BeefTalk:Buying the right bull means checking his gradesThe common-sense process of buying bulls has not changed much. The requirements are simple. The bull needs four decent legs, a bit of appropriate muscle indicative of the product and a functioning reproductive system.
By: Kris Ringwall, NDSU Extension Service, The Dickinson Press
The common-sense process of buying bulls has not changed much. The requirements are simple. The bull needs four decent legs, a bit of appropriate muscle indicative of the product and a functioning reproductive system.
Cost usually determines which bull one brings home. The opportunity to buy a bull that offers a greater probability of producing profit-generating progeny is available and the evaluation process is simple.
Producer evaluation needs to focus on phenotype (what a bull looks like) and genotype (the genes a bull will pass to his progeny). What one sees is not what one always gets.
The process involves the identification of measurable traits relevant to beef production, which are traits that are indicative of profitable beef production. The secret is hidden in the traits.
In school, student learning is measured by appropriate evaluations (tests). The same is true of measuring production traits.
There are different thoughts on how to evaluate students. Yet, students are evaluated and their future careers guided by their individual interests, desires and abilities.
In the beef business, producers need to accept the fact that bulls need to be evaluated. The test results will help understand the future role of the bull.
Perhaps it is not fair to compare bull evaluations with student evaluations, but it does make for an easy comparison. As most of us have participated in parent-teacher conferences, through time we come to understand that certain grades are indicative of a better understanding of the subject than others are.
If our student is getting 90 percent of the questions right, the student could receive a high B or A for the course. If we visit during the conference and the student is getting only 40 percent of the answers right, the student may receive a D or F.
We understand that more effort or guidance may need to be involved with the growth and development of the student. We do not always like what we hear, but we move on, make decisions, and continue to guide and direct.
Now let us take that concept and apply it to what we have available to utilize in the evaluation of bulls. Breed associations publish the evaluations of all purebred bulls for appropriate traits that are indicative of performance and associated with the genes that will be passed on by the bull to his offspring.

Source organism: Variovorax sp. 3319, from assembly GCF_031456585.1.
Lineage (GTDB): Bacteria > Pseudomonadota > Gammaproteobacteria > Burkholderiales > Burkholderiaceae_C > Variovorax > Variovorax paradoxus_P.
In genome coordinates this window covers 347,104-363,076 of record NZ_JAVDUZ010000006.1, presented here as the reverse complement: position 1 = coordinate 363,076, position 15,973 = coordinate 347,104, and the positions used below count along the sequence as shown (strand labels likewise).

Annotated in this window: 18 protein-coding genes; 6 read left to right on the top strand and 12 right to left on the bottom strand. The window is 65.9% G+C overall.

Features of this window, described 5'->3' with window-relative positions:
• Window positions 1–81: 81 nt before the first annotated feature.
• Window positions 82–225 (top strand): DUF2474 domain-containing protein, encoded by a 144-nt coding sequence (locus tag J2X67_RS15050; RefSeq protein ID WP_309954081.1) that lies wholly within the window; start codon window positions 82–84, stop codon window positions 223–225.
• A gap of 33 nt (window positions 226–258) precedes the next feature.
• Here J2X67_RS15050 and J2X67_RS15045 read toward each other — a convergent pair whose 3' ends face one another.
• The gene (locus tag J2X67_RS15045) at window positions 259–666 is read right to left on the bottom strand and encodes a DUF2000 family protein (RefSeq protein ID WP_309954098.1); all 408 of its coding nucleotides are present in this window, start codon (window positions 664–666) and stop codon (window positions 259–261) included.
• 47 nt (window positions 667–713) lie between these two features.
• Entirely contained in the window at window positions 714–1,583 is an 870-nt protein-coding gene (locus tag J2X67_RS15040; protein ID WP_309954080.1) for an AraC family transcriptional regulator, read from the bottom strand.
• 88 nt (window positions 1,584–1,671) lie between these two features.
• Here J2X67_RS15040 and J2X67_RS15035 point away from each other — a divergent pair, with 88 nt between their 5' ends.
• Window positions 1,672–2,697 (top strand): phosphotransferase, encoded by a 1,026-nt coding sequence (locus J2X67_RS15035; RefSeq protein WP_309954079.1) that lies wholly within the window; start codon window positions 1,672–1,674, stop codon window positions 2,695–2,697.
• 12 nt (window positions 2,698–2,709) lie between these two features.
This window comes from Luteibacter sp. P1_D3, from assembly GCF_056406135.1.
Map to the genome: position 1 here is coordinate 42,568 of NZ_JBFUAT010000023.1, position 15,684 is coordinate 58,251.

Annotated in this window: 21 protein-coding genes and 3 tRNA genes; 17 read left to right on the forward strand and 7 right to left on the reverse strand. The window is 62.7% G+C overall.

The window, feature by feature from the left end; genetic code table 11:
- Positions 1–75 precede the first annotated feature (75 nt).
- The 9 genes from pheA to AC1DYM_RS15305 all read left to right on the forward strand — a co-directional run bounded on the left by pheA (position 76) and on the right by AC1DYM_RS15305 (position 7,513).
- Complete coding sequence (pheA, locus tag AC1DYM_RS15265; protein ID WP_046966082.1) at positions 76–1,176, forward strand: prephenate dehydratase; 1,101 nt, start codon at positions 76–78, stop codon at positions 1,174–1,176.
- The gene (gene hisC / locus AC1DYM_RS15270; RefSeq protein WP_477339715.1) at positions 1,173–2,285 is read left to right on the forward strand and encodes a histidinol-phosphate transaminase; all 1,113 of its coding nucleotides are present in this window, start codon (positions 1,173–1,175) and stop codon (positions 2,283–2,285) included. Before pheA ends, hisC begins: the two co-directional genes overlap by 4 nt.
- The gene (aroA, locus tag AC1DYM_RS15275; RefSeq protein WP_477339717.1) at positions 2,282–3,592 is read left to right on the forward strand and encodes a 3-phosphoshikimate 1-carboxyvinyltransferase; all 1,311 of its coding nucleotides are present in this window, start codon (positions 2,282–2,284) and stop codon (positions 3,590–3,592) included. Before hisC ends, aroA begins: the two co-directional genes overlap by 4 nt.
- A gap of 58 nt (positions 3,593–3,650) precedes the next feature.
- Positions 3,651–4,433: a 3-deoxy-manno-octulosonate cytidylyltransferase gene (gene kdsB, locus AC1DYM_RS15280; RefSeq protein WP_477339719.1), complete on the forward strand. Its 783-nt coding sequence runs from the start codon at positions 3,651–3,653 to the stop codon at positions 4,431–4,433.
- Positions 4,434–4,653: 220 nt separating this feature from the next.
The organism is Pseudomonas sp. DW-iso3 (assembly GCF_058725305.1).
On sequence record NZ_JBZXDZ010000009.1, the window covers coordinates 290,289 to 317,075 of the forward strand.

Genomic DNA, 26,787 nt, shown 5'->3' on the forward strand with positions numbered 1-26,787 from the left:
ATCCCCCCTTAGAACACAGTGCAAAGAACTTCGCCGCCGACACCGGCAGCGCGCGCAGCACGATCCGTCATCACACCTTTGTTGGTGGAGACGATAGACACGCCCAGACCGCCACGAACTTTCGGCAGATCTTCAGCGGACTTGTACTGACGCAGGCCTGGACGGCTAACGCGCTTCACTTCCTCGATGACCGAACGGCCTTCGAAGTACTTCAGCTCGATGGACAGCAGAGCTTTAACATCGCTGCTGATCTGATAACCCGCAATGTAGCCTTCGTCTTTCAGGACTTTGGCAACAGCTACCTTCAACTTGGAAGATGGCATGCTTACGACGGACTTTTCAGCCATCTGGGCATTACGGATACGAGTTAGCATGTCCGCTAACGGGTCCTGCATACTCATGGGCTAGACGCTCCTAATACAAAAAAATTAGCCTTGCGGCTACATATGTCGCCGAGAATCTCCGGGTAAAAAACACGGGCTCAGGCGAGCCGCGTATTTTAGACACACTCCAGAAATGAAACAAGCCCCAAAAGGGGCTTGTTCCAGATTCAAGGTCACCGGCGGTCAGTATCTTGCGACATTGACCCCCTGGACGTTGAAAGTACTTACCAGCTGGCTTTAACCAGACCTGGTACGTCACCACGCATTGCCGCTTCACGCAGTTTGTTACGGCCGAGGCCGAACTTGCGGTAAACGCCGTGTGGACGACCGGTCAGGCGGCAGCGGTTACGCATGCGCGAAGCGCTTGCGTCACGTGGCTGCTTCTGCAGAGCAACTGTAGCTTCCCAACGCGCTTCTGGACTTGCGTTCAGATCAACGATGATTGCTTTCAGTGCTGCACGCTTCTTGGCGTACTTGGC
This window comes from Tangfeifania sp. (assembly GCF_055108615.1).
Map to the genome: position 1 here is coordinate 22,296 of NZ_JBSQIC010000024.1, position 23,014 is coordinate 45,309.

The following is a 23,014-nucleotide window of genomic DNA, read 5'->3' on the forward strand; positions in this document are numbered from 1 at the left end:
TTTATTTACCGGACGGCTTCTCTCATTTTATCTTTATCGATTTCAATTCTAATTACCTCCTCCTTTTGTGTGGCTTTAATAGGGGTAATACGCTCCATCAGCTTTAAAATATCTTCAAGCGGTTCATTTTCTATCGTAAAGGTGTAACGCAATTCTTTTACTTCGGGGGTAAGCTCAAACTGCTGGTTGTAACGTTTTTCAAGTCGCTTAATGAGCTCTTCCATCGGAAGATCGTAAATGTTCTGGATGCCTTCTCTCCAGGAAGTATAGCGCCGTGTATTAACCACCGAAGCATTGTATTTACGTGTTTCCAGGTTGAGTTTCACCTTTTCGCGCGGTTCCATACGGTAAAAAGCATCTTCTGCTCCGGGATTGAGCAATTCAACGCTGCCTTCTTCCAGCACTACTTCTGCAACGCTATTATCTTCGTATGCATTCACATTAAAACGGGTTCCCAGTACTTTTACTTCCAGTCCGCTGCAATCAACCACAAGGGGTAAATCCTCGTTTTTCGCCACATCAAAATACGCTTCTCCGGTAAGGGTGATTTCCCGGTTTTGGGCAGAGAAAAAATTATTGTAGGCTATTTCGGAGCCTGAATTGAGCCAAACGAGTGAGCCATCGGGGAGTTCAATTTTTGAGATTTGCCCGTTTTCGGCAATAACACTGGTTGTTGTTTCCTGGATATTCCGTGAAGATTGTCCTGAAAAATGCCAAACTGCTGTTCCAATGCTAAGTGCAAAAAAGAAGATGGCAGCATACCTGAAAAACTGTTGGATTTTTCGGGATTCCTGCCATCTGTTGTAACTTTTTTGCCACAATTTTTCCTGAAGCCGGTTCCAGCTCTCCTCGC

These publications are called sire summaries and contain a tremendous amount of data. Actually, the publications probably contain more data than many producers want to see, but the data is there.
Not unlike grading scales that are used in our own educational processes, a producer actually can go and look up how a bull did on his evaluation. Is the bull in the top 1 percent of the class or the top 50 percent?
Does the data in the sire summary show the bull is in the bottom half percentile? The point is, if one opens up the evaluations and finds the charts that generally are labeled “percentiles” or “percentile breakdowns” or something to that effect, the bull’s score or EPD (expected progeny difference) can be compared with other bulls within the breed.
Use of this data will help producers make an informed decision. Is the bull the one you want and are the evaluations of the bull's traits where they should be?
Numbers work and the producer should compare managerial and production expectations with the evaluations of the bull's performance. If one needs high growth, why not look for bulls that rank high in their weaning weight EPD or yearling weight EPD.
Select the percentile ranking one wants to deal with and then go find the bulls with the right EPDs. There are many bulls, but, as a producer, one does not need to be poorly informed.
Check those evaluations. More later.
May you find all your ear tags.
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